Unlike the friendly Sid Meier avatar who guides you through the basics of Civilization IV, here you are given advice panels that make suggestions without really explaining why you should follow them. To cut a long and frustrating story short, it will take a few games to really understand the cause and effect that strategy games thrive on, and even then, you may not have a strong grasp of the deeper subtleties. Considering that even on the shortest game lengths, it can take the best part of an afternoon to complete, you realize that the title is perhaps clinging too tightly to its heritage to be regarded as a genuine 21st century contender, which Civilization has gone on to become.
If you have the time and inclination to get your head around the mechanics of Colonization, you'll find it truly rewarding and successful in allowing you to triumph with your own play style. The addictive gameplay is given huge amounts of longevity, with multiple scenarios to play through, random maps and five skill levels (which get punishing further down the scale than I'm used to). The developers have also added a multiplayer component, which allows you to pit your wits against less predictable human opponents in the race to exploit the new world's limited resources. This depends on your ability to find others who are willing to get lost in trade routes and turn-based combat for a few hours (or days), but if you can, there's no doubt that it provides some outstandingly memorable moments.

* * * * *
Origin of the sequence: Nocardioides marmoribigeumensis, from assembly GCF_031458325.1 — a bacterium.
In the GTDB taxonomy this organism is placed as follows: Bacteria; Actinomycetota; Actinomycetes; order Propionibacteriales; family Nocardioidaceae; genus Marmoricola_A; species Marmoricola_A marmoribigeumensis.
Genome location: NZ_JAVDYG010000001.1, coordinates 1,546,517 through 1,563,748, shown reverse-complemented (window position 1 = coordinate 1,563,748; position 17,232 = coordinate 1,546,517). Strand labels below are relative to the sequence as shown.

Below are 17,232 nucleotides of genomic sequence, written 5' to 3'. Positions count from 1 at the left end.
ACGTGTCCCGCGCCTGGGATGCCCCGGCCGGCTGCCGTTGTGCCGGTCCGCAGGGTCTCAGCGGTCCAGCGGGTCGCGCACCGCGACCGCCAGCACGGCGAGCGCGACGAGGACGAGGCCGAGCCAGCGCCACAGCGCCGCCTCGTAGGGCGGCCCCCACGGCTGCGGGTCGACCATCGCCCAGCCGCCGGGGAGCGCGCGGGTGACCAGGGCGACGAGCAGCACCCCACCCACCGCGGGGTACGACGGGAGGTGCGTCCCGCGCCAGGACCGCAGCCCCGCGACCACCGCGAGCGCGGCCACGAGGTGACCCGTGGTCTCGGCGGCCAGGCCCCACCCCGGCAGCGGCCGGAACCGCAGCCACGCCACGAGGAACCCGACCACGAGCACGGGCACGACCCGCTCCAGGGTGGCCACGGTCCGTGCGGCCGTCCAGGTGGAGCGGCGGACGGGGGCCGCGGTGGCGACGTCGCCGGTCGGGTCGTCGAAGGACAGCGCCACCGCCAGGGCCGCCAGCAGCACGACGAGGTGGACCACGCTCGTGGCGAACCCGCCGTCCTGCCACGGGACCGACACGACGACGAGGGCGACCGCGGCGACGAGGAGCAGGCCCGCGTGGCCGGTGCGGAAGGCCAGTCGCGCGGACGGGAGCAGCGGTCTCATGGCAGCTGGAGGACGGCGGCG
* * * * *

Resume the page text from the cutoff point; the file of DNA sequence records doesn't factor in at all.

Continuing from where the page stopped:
The game uses the same engine as Civilization IV, which was beautiful on release and has aged pleasingly well, while still allowing older PCs like mine to feel like they're cutting edge. The "fog of war" mechanics make discovering the shapes of the new world exciting, and the settlements graphics grow as your colony does. When judging the graphics of Colonization, you have to realize that games of the Civilization ilk go for representations rather than straight realism, so a 50-foot soldier represents a whole army, rather than the developers working their way through an entire bottle of absinthe. When it goes for more detail on the diplomacy screens, the characters are nicely realized caricatures from the era: The kings are the grotesque images of greed you'd imagine, the natives have a sense of sad resignation to their impending destruction, and the other imperialist representatives are the kind of potential backstabbing politicians you'd envision.
In short, the updated graphics, which are the main attraction of upgrading from the 1994 original, live up to their expectations and make the Colonization pleasing to play. They're not jaw-dropping, but they do the job admirably, while still allowing most laptops to run it comfortably, should you want to play this during a commute. The sound is decent too, with the music following the mood; in times of peace, the music is calm and relaxed, it takes on an air of dark foreboding when things go wrong, and it works its way up to a crashing orchestral number in times of all-out war. The best thing I can say about the music is that you barely notice it, which means that it fits into the atmosphere perfectly.
So, is Sid Meier's Civilization IV: Colonization worth the money? That depends entirely on what kind of gamer you are. If you remember the original fondly, then you have nothing to fear; it hasn't been broken. If you're not a hardcore strategy gamer or if you were weaned on them in this century, you may find the archaic mechanics and limited scope a little on the disappointing side. If this is the case, you should look for Sid's more recent titles, such as Civilization IV or Civilization Revolution to satisfy your need for turn-based diplomacy.